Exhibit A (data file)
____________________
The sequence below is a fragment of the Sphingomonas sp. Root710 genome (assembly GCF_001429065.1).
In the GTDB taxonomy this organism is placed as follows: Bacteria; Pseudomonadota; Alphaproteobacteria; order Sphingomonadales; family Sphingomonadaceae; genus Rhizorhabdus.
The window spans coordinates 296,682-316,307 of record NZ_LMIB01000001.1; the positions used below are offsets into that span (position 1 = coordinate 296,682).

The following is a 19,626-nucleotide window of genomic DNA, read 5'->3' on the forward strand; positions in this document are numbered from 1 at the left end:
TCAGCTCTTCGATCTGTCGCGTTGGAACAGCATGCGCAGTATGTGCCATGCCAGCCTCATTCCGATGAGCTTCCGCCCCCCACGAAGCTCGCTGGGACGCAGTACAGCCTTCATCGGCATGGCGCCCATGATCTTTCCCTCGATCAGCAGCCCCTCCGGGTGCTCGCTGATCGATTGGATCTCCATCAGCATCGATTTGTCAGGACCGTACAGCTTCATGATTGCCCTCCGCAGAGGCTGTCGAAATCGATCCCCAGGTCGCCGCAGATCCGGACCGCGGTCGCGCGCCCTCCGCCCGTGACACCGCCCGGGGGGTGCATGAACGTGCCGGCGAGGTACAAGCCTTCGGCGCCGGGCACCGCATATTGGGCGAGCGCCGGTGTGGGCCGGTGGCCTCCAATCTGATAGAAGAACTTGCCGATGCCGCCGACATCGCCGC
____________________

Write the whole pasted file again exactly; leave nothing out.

The sequence below is a fragment of the Sphingomonas sp. Root710 genome (assembly GCF_001429065.1).
In the GTDB taxonomy this organism is placed as follows: Bacteria; Pseudomonadota; Alphaproteobacteria; order Sphingomonadales; family Sphingomonadaceae; genus Rhizorhabdus.
The window spans coordinates 296,682-316,307 of record NZ_LMIB01000001.1; the positions used below are offsets into that span (position 1 = coordinate 296,682).

The following is a 19,626-nucleotide window of genomic DNA, read 5'->3' on the forward strand; positions in this document are numbered from 1 at the left end:
TCAGCTCTTCGATCTGTCGCGTTGGAACAGCATGCGCAGTATGTGCCATGCCAGCCTCATTCCGATGAGCTTCCGCCCCCCACGAAGCTCGCTGGGACGCAGTACAGCCTTCATCGGCATGGCGCCCATGATCTTTCCCTCGATCAGCAGCCCCTCCGGGTGCTCGCTGATCGATTGGATCTCCATCAGCATCGATTTGTCAGGACCGTACAGCTTCATGATTGCCCTCCGCAGAGGCTGTCGAAATCGATCCCCAGGTCGCCGCAGATCCGGACCGCGGTCGCGCGCCCTCCGCCCGTGACACCGCCCGGGGGGTGCATGAACGTGCCGGCGAGGTACAAGCCTTCGGCGCCGGGCACCGCATATTGGGCGAGCGCCGGTGTGGGCCGGTGGCCTCCAATCTGATAGAAGAACTTGCCGATGCCGCCGACATCGCCGC